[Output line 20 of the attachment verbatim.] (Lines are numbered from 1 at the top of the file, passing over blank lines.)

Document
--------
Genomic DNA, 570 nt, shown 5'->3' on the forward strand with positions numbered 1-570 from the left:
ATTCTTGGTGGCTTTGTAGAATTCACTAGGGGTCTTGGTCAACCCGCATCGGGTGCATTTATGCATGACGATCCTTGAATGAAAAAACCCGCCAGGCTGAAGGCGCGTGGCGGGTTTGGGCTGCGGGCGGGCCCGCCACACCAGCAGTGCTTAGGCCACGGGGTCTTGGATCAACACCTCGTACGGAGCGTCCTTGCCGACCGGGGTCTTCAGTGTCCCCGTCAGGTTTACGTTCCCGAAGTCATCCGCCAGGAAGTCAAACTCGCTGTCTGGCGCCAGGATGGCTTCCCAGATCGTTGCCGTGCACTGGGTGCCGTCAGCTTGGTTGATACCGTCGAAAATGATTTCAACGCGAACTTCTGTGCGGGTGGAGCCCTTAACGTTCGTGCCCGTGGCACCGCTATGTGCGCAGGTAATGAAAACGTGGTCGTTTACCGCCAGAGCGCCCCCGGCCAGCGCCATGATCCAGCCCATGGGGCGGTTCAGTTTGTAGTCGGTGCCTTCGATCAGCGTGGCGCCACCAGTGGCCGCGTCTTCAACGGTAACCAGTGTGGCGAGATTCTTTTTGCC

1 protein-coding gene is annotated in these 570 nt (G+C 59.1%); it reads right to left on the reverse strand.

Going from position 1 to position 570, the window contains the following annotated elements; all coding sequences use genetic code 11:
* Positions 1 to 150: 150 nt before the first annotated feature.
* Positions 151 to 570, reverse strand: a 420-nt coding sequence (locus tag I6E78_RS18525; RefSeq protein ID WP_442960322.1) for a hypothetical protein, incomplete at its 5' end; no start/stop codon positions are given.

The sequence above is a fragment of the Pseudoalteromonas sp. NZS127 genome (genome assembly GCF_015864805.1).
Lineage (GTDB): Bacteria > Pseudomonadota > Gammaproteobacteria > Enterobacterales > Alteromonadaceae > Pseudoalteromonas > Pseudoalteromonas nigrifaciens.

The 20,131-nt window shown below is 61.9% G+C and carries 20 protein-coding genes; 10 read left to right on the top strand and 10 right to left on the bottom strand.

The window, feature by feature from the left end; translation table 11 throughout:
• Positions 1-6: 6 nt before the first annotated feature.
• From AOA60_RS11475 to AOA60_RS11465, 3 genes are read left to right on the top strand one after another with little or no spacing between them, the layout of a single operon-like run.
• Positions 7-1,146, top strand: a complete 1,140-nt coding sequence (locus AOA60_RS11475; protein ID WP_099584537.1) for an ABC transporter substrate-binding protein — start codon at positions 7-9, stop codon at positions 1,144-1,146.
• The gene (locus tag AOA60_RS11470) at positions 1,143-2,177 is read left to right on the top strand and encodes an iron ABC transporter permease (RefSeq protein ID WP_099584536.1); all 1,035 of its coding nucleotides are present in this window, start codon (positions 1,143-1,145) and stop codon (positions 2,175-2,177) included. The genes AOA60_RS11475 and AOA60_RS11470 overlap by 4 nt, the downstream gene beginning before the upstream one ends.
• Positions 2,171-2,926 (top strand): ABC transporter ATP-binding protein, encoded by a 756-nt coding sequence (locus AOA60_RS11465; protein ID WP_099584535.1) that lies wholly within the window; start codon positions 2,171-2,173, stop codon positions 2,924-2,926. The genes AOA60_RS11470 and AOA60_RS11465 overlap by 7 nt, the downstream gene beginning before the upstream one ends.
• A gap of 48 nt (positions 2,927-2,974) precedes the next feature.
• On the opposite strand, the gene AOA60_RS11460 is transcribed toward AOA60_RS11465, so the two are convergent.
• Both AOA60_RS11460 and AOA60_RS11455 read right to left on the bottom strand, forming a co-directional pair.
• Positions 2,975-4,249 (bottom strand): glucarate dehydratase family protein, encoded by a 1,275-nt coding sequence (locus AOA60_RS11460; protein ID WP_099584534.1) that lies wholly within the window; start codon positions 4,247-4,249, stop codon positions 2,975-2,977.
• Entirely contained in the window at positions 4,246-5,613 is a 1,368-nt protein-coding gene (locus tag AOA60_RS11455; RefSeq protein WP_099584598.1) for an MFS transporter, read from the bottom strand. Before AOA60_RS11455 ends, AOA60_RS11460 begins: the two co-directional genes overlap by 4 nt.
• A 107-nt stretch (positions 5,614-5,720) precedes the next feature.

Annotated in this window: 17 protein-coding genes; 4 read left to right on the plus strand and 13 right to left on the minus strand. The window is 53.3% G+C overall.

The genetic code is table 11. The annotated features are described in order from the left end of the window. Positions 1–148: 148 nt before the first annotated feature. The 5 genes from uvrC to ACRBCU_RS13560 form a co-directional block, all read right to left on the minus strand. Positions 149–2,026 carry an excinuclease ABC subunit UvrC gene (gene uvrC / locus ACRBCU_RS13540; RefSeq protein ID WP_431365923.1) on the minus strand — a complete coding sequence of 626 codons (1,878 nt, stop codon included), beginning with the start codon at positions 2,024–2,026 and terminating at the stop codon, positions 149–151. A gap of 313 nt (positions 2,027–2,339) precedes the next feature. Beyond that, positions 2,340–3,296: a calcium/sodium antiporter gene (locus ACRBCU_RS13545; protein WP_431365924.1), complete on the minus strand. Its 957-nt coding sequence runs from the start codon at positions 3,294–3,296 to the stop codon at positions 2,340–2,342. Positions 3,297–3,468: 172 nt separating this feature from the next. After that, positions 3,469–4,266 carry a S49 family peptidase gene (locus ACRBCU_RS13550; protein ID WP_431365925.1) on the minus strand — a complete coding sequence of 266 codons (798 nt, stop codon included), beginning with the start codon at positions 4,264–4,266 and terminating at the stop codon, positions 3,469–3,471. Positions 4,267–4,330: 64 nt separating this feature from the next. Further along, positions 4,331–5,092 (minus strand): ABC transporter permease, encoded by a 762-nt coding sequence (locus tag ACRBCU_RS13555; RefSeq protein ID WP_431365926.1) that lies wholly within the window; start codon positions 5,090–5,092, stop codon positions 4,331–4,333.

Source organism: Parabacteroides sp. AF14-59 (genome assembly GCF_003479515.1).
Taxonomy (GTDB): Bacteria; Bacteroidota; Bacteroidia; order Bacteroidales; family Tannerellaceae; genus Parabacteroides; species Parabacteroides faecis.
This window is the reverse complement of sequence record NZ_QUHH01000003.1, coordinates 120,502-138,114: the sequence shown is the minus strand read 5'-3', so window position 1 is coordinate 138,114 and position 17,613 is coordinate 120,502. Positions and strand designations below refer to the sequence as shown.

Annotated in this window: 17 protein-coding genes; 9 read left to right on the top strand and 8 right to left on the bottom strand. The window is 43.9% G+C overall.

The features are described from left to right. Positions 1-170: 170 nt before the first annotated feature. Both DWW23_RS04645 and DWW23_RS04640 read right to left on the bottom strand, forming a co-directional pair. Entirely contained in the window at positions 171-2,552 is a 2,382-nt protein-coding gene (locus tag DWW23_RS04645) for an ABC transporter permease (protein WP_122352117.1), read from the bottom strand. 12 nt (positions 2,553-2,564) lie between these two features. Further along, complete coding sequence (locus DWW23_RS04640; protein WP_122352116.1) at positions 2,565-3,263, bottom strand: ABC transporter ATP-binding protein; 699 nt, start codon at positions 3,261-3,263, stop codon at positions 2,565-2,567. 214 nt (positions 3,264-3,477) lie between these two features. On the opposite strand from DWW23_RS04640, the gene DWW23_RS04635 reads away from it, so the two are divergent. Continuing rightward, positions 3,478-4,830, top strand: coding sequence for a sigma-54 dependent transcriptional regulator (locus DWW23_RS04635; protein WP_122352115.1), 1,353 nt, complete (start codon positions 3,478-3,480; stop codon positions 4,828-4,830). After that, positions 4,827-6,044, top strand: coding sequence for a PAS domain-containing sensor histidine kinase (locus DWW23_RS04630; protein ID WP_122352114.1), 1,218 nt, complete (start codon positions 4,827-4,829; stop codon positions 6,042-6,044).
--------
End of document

• Entirely contained in the window at positions 4,246-5,613 is a 1,368-nt protein-coding gene (locus tag AOA60_RS11455; RefSeq protein WP_099584598.1) for an MFS transporter, read from the bottom strand. Before AOA60_RS11455 ends, AOA60_RS11460 begins: the two co-directional genes overlap by 4 nt.